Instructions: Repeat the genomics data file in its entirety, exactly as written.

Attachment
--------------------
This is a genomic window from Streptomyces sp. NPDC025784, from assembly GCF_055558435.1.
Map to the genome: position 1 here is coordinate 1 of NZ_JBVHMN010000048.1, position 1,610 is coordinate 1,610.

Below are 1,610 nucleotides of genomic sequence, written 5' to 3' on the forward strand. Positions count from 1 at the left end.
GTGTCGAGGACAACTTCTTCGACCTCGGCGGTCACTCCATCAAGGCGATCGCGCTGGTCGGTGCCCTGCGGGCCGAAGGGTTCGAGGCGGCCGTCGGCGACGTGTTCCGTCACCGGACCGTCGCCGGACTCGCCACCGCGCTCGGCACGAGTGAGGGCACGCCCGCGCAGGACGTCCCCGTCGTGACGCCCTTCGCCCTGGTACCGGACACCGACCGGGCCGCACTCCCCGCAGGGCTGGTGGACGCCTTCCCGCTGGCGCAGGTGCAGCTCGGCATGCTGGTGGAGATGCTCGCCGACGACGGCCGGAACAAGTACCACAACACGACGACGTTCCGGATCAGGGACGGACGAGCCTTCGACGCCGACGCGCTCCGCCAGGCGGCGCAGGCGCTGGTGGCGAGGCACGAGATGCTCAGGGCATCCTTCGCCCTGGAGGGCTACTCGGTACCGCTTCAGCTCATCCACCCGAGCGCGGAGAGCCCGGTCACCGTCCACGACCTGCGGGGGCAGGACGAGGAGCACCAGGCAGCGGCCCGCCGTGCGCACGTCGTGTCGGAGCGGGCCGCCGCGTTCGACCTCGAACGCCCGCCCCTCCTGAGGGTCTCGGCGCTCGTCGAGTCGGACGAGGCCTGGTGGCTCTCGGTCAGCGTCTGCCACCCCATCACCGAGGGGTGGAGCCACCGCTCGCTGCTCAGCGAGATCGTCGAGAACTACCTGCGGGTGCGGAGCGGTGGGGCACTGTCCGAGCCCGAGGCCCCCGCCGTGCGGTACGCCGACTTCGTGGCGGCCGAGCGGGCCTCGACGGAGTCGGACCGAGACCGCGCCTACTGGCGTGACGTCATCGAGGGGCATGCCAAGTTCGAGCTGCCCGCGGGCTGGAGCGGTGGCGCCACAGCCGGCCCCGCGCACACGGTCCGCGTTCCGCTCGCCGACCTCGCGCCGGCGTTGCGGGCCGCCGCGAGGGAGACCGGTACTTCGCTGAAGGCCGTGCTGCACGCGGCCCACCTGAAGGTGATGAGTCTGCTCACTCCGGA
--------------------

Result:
This is a genomic window from Streptomyces sp. NPDC025784, from assembly GCF_055558435.1.
Map to the genome: position 1 here is coordinate 1 of NZ_JBVHMN010000048.1, position 1,610 is coordinate 1,610.

Below are 1,610 nucleotides of genomic sequence, written 5' to 3' on the forward strand. Positions count from 1 at the left end.
GTGTCGAGGACAACTTCTTCGACCTCGGCGGTCACTCCATCAAGGCGATCGCGCTGGTCGGTGCCCTGCGGGCCGAAGGGTTCGAGGCGGCCGTCGGCGACGTGTTCCGTCACCGGACCGTCGCCGGACTCGCCACCGCGCTCGGCACGAGTGAGGGCACGCCCGCGCAGGACGTCCCCGTCGTGACGCCCTTCGCCCTGGTACCGGACACCGACCGGGCCGCACTCCCCGCAGGGCTGGTGGACGCCTTCCCGCTGGCGCAGGTGCAGCTCGGCATGCTGGTGGAGATGCTCGCCGACGACGGCCGGAACAAGTACCACAACACGACGACGTTCCGGATCAGGGACGGACGAGCCTTCGACGCCGACGCGCTCCGCCAGGCGGCGCAGGCGCTGGTGGCGAGGCACGAGATGCTCAGGGCATCCTTCGCCCTGGAGGGCTACTCGGTACCGCTTCAGCTCATCCACCCGAGCGCGGAGAGCCCGGTCACCGTCCACGACCTGCGGGGGCAGGACGAGGAGCACCAGGCAGCGGCCCGCCGTGCGCACGTCGTGTCGGAGCGGGCCGCCGCGTTCGACCTCGAACGCCCGCCCCTCCTGAGGGTCTCGGCGCTCGTCGAGTCGGACGAGGCCTGGTGGCTCTCGGTCAGCGTCTGCCACCCCATCACCGAGGGGTGGAGCCACCGCTCGCTGCTCAGCGAGATCGTCGAGAACTACCTGCGGGTGCGGAGCGGTGGGGCACTGTCCGAGCCCGAGGCCCCCGCCGTGCGGTACGCCGACTTCGTGGCGGCCGAGCGGGCCTCGACGGAGTCGGACCGAGACCGCGCCTACTGGCGTGACGTCATCGAGGGGCATGCCAAGTTCGAGCTGCCCGCGGGCTGGAGCGGTGGCGCCACAGCCGGCCCCGCGCACACGGTCCGCGTTCCGCTCGCCGACCTCGCGCCGGCGTTGCGGGCCGCCGCGAGGGAGACCGGTACTTCGCTGAAGGCCGTGCTGCACGCGGCCCACCTGAAGGTGATGAGTCTGCTCACTCCGGA